She admitted to the priest that JFK was “older than anyone I’ve known and brighter than me (so many of my beaux are dumber - I think it’s a curse for a girl to be bright) and he’s a Senator. Maybe I’m just dazzled and picture myself in a glittering world of crowned heads and Men of Destiny- and not just a sad little housewife”.
She showed maturity and foresight by claiming to know “that world can be very glamorous from the outside - but if you’re in it - and you’re lonely - it could be a Hell”.
But she overcame her reservations and, in June 1953 she sent a telegram from Newport, Rhode Island via Western Union to “Rev J Leonard All Hallows College Dublin” which read: “Announcing Engagement To Jack Kennedy Tomorrow Letter Follows So Happy Love - Jacqueline”.
To her great regret, Fr Leonard’s advanced age and declining health prevented him from taking up her request to travel to America to marry the couple - a ceremony instead performed, in September 1953, by Archbishop Richard Cushing of Boston who later became a Cardinal and also famously celebrated JFK’s funeral Mass.
Following her marriage, Jackie moved into the house JFK had acquired and her letters to Fr Leonard at this time are on notepaper embossed with their new address “Hickory Hill, McLean, Virginia”. Hickory Hill was close to the family home ‘Merrywood’ where she had lived of her mother and step-father. McLean, in Northern Virginia was an affluent suburb of Washington DC and home to many politicians, diplomats and government officials. Jackie loved the house and wrote to Fr Leonard to say: “It is brick, painted white - about 6 miles outside of Washington - & it has 6 acres - lots of grass to run on -& a stable & a little orchard” but she hated the name: “Unfortunately it already bore the cloying name of Hickory Hill so we have to keep it or the postman won’t know where it is”.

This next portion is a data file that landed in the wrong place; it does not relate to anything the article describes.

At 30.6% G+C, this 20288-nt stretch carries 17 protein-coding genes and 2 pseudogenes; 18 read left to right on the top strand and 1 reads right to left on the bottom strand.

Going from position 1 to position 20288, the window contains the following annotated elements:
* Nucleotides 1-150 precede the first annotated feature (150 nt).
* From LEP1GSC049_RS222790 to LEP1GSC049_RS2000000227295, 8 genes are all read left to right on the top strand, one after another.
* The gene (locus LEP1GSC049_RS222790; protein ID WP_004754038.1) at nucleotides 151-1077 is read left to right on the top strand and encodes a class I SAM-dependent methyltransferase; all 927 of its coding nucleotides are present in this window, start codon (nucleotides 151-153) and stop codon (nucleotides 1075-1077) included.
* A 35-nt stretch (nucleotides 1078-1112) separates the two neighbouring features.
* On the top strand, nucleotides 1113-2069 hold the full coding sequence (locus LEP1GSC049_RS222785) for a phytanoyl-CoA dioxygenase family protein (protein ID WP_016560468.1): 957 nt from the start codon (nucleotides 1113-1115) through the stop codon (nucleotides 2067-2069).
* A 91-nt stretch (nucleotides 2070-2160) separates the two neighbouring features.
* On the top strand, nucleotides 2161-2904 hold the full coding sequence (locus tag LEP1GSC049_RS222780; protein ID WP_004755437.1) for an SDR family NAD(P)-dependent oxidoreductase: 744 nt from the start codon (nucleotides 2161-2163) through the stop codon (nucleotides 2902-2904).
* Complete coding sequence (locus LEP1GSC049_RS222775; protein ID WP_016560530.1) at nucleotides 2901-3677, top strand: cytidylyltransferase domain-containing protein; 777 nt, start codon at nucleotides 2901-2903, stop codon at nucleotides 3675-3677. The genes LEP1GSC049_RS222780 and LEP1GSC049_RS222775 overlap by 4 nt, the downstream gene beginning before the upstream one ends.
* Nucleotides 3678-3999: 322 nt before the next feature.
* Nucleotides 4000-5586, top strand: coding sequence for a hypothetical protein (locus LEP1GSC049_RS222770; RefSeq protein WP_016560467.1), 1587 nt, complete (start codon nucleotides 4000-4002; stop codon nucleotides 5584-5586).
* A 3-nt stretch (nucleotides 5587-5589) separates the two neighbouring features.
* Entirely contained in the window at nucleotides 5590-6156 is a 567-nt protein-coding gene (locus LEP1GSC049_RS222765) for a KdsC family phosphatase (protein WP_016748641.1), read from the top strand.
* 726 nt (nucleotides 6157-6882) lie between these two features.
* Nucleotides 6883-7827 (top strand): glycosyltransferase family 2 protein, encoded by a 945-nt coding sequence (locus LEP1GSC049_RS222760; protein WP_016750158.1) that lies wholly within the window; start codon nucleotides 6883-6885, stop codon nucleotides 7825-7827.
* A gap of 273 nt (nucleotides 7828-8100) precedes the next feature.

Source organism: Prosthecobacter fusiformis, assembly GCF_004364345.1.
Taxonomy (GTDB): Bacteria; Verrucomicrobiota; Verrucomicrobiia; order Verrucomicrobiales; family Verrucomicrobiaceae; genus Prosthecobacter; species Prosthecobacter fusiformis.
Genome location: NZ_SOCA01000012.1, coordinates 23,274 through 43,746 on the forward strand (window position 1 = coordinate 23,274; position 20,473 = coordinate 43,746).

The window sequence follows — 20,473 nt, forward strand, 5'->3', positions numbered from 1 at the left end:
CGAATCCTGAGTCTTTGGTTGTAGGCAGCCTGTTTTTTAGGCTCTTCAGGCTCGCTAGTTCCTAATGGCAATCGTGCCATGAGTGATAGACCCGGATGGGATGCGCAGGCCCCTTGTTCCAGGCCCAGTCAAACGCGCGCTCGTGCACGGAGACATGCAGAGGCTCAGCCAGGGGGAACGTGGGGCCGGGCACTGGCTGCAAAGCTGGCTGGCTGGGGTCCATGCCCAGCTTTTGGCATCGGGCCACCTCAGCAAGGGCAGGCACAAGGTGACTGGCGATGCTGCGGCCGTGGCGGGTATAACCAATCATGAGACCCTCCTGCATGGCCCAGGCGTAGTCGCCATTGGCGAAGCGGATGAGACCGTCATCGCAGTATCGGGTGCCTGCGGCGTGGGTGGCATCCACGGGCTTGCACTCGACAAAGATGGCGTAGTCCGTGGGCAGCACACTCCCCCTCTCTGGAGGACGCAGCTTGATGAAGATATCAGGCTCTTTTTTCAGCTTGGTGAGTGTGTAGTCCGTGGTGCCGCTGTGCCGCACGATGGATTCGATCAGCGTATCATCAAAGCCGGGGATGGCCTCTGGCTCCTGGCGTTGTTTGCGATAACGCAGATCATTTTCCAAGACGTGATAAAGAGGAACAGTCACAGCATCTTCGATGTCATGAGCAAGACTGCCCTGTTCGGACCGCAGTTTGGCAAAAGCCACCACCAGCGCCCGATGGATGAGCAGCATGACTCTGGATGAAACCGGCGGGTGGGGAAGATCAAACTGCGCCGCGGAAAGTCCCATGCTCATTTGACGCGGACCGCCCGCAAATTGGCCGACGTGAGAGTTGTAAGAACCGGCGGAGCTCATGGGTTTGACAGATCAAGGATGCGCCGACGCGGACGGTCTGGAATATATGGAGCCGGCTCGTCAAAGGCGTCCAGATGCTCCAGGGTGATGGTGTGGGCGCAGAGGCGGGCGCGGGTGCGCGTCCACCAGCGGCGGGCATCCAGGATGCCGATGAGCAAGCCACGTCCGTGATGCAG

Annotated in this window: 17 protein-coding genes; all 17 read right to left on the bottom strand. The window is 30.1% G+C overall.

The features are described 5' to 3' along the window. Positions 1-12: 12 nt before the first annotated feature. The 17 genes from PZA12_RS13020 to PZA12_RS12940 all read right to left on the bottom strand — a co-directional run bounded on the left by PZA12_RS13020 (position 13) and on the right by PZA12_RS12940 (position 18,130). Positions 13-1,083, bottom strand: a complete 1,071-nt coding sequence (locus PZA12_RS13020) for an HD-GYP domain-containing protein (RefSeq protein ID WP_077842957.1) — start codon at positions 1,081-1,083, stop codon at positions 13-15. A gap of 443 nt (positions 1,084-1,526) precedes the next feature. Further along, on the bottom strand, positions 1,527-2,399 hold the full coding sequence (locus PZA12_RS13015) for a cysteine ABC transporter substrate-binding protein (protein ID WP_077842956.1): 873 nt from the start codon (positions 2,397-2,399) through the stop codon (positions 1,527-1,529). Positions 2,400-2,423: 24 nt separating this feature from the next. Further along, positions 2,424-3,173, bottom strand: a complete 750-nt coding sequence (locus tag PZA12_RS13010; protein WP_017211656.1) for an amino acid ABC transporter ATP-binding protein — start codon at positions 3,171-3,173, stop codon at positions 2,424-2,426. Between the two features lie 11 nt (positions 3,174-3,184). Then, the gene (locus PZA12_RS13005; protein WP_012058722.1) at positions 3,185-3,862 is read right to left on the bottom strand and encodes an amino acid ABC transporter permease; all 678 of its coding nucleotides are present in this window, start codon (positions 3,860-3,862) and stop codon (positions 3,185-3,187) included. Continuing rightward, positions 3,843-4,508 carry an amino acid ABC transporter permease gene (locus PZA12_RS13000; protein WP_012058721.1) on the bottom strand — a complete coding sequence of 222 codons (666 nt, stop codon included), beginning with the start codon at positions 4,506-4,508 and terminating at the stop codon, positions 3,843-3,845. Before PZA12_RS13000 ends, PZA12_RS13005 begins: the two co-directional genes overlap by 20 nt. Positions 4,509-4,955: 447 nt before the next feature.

In August 1956 JFK sought the Democratic Party’s nomination for the US Vice Presidency ahead of the election scheduled for November. He was defeated by Senator Estes Kefauver of Tennessee who joined Governor Adlai Stevenson of Illinois on the ticket. In November, the incumbent President, the Republican Dwight Eisenhower and his vice presidential running mate easily beat Stevenson and Kefauver.
JFK’s career was on the rise. He sold ‘Hickory Hill’ to his brother Robert F “Bobby” Kennedy and he and Jackie moved into the Washington suburb of Georgetown. Jackie needed new notepaper.
JFK secured the Democratic Party nomination for the 1960 presidential election. Eisenhower having served two terms could not stand again and the Republican Party selected his vice-President, Richard Nixon to run. In the election On November 8th, 1960, JFK narrowly defeated Nixon.
Two weeks after the election, Jackie gave birth to John F. Kennedy. Jr at Georgetown University Hospital. John F. Kennedy was sworn in as the 35th president of the United States on January 20th, 1961. He, Jackie, their daughter Caroline and new baby ‘John Junior’ moved into The White House.